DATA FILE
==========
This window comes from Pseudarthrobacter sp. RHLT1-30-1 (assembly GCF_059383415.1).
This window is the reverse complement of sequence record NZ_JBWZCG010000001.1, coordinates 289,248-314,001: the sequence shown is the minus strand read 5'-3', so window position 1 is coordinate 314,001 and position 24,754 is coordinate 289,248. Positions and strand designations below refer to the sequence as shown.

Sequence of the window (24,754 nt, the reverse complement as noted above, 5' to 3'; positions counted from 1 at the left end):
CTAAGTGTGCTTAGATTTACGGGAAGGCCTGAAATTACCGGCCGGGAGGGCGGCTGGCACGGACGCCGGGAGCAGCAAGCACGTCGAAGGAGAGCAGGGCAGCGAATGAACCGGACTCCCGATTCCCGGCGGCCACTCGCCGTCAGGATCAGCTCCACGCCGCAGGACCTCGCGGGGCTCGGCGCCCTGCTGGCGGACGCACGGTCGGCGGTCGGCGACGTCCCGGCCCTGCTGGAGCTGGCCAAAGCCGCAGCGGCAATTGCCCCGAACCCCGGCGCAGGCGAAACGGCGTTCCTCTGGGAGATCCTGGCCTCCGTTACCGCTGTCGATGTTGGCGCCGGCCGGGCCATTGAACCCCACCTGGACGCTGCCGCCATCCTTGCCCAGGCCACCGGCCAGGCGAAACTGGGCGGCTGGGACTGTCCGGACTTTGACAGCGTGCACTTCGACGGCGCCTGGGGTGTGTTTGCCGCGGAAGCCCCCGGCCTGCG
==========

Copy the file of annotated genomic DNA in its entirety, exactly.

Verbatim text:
This window comes from Pseudarthrobacter sp. RHLT1-30-1 (assembly GCF_059383415.1).
This window is the reverse complement of sequence record NZ_JBWZCG010000001.1, coordinates 289,248-314,001: the sequence shown is the minus strand read 5'-3', so window position 1 is coordinate 314,001 and position 24,754 is coordinate 289,248. Positions and strand designations below refer to the sequence as shown.

Sequence of the window (24,754 nt, the reverse complement as noted above, 5' to 3'; positions counted from 1 at the left end):
CTAAGTGTGCTTAGATTTACGGGAAGGCCTGAAATTACCGGCCGGGAGGGCGGCTGGCACGGACGCCGGGAGCAGCAAGCACGTCGAAGGAGAGCAGGGCAGCGAATGAACCGGACTCCCGATTCCCGGCGGCCACTCGCCGTCAGGATCAGCTCCACGCCGCAGGACCTCGCGGGGCTCGGCGCCCTGCTGGCGGACGCACGGTCGGCGGTCGGCGACGTCCCGGCCCTGCTGGAGCTGGCCAAAGCCGCAGCGGCAATTGCCCCGAACCCCGGCGCAGGCGAAACGGCGTTCCTCTGGGAGATCCTGGCCTCCGTTACCGCTGTCGATGTTGGCGCCGGCCGGGCCATTGAACCCCACCTGGACGCTGCCGCCATCCTTGCCCAGGCCACCGGCCAGGCGAAACTGGGCGGCTGGGACTGTCCGGACTTTGACAGCGTGCACTTCGACGGCGCCTGGGGTGTGTTTGCCGCGGAAGCCCCCGGCCTGCG